1677Re: silktest vs using win32::GuiTest
- Feb 20, 2007Let me start off by saying that I have not had any formal training in
testing. I have no documentation on any kinds of testing methodology.
Anything I do have was found on the net somewhere. I started my
career off as a programmer, and my interests lay mostly in that area.
Although I do get a kick out of tearing apart someone else's program,
so I've grown to like testing. But basically, I looked at the task
that needed to be done from a programmer's point of view.
Many of us have created our own framework for the application we are
testing. I wouldn't say mine is any better then anyone else's because
I haven't seen anyone else's, but I am proud of it and where it's
going. I didn't even realize what I was making until the basic code
was written. But here are the things I went through.
I was asked to write regression testing scripts, to make sure that the
steps we've laid out in the manual will work. The basic idea I had
was to make emulate a normal user as closely as possible. That means
instead of using code to push a button, I actually move the mouse
cursor there and click. So the first function I wrote was a Move
Mouse command. Since the one in GuiTest instantly moves the cursor to
where you say, I made a loop that moved it incrementally to provide a
delay and to make it look a little more normal. From there, I moved
on to filling fields. I decided I didn't want to blindly click with
mouse coordinates, so I made a function that looked for a field based
on it's label. Once I find the field, I grab it's screen coordinates
and feed that into the Move Mouse function. This way, they can move
the field where ever they want to and I don't have to change my code.
I think after that I starting coding functions that set a combobox to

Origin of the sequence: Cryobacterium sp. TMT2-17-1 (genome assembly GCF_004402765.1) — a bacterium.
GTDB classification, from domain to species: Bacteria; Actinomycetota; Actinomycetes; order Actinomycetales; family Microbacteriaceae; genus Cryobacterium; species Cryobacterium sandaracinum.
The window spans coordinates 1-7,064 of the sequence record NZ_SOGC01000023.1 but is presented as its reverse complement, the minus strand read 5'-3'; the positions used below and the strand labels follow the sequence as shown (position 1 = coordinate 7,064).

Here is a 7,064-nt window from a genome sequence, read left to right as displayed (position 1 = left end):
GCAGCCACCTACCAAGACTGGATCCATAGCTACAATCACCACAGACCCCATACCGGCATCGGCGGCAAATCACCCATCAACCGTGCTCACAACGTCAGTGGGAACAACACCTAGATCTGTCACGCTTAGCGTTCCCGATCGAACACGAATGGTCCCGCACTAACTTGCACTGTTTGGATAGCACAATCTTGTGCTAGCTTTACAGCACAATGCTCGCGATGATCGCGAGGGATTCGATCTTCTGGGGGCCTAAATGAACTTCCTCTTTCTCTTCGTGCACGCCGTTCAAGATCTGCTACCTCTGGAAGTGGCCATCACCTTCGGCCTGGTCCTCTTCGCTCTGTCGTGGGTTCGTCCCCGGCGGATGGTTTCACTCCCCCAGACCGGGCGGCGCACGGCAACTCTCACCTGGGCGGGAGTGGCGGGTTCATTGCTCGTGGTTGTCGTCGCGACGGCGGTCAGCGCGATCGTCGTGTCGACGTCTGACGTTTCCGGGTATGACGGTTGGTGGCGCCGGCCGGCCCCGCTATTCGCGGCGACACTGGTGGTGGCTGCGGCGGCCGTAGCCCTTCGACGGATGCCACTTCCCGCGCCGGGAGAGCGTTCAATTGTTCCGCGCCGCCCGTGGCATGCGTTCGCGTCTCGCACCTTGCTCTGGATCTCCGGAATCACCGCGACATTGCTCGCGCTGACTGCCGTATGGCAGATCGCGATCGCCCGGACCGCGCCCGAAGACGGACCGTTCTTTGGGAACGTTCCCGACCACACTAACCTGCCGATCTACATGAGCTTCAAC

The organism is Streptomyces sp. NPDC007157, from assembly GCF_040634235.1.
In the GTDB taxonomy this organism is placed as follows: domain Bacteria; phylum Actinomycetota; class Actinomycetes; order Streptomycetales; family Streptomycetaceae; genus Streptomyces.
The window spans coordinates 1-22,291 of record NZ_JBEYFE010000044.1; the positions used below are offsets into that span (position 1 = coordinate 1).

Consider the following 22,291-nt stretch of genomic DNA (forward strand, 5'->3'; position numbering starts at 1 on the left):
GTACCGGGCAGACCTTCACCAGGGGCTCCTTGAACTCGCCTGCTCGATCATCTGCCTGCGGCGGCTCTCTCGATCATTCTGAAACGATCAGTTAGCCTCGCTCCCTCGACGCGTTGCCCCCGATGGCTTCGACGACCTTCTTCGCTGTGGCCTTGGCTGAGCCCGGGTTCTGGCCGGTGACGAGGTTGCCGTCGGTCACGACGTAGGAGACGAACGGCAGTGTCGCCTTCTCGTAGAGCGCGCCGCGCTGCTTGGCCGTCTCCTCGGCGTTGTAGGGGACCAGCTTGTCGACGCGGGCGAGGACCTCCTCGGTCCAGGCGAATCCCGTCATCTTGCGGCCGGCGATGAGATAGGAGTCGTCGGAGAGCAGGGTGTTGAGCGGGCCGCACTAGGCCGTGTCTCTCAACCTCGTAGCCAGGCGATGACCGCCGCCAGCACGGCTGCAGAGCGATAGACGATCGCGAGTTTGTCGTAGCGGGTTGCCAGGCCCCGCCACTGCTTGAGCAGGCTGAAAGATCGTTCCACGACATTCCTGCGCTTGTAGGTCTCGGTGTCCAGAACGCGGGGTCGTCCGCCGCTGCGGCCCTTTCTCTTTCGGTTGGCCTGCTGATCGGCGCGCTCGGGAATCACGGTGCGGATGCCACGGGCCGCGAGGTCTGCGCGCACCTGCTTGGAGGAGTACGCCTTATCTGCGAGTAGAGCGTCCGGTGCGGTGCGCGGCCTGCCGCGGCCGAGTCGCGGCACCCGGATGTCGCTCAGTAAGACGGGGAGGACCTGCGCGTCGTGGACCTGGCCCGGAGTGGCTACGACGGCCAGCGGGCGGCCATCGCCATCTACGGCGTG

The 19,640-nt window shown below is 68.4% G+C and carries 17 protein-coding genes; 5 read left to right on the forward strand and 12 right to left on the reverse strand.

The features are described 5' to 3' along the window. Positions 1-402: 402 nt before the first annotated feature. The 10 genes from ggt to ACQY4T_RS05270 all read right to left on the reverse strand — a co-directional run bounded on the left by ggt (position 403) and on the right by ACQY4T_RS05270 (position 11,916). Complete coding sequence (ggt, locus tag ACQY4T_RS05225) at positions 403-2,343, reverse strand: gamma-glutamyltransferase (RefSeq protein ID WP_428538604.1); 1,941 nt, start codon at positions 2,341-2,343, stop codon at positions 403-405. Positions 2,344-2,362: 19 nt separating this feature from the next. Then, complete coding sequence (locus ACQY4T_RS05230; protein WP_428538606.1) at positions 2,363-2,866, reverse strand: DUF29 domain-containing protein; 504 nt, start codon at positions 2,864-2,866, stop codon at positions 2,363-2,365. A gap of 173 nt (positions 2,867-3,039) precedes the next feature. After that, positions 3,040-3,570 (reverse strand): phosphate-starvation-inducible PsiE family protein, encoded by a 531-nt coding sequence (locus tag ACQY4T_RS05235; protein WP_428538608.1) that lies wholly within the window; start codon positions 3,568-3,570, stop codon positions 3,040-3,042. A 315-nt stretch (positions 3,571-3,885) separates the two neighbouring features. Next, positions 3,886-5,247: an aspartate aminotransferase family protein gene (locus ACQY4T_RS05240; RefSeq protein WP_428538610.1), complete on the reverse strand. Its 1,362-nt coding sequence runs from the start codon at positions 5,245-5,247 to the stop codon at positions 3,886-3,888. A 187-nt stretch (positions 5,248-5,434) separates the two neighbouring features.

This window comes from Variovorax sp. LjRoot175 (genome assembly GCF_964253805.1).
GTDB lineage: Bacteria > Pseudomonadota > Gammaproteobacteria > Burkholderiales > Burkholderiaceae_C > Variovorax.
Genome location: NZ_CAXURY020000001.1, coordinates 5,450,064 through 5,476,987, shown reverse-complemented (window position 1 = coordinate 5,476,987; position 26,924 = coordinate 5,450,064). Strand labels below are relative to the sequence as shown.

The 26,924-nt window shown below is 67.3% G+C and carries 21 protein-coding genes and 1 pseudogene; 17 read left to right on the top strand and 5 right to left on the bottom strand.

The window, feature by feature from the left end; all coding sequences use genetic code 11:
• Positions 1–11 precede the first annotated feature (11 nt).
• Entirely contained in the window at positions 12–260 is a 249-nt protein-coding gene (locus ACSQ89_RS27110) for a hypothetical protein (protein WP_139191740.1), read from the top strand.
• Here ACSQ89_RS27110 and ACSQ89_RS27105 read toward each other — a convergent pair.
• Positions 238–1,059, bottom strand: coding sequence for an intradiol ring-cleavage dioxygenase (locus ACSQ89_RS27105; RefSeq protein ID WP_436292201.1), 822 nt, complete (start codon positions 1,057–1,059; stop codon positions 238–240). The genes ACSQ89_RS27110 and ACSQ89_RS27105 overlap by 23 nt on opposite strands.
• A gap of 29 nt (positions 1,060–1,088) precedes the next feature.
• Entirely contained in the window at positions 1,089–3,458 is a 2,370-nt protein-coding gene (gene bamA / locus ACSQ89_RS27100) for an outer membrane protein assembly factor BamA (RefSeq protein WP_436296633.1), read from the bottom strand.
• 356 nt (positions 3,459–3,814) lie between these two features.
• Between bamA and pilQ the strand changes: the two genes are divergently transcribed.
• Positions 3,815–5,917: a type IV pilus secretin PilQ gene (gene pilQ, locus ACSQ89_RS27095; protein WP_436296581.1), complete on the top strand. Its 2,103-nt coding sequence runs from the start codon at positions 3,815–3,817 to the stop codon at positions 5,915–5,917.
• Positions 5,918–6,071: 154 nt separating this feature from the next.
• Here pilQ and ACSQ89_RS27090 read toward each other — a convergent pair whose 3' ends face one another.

a specific value, grabbing it's location in the drop-down and moving
the mouse to click on it. After that, things really started getting
out of hand. I've added code to wait for a window based on it's title
or it's contents, added logging features, grab screenshots, added code
to manipulate objects through SendMessage, added XML files to hold
data that drives the scripts, added database code to interact with the
data our software uses, created a system to run multiple scripts, and
probably a few other things I can't think of right now. Next is a
blackbox testing system, where the scripts intentionally try to make
error messages show. Without a doubt, it is a lot of work to get a
system up and running. But the results are worth it in my eyes. I
don't think I would have gotten anywhere near the results I've gotten
if I went with the top commercial choice I had.
But again, this is just my system. It's pretty geared towards the
software I'm testing, although I've tried to make it as generic as
possible. I'm sure others have systems that do things I haven't even
thought of, or provide better ways of doing things. Anyways, this is
the process I've gone through. It's taken me about a year and a half
script about a third of our application, and it'll probably take me
another year or so to script the rest. Well, I hope this helps.
--- In email@example.com, gs rao <gsrao_ggt@...> wrote:
> Hi Brent,
> I am new to the win32::GuiTest, I want to do the functionality
testing of an application using win32::GuiTest. Can you please tell me
what are the basic steps, we need to take while designing the
automation test frame work for that application using win32::GuiTest ?
> Is there any kind of frame work for the win32::GuiTest ?
> Or can you please guide me how to start the process of automating
the functionality testing for an application using win32::GuiTest ?
> if you have any specific documents related to the functionality
testing using win32::GuiTest, please send it to me ?
> Thanks for your help
> G.Subba Rao
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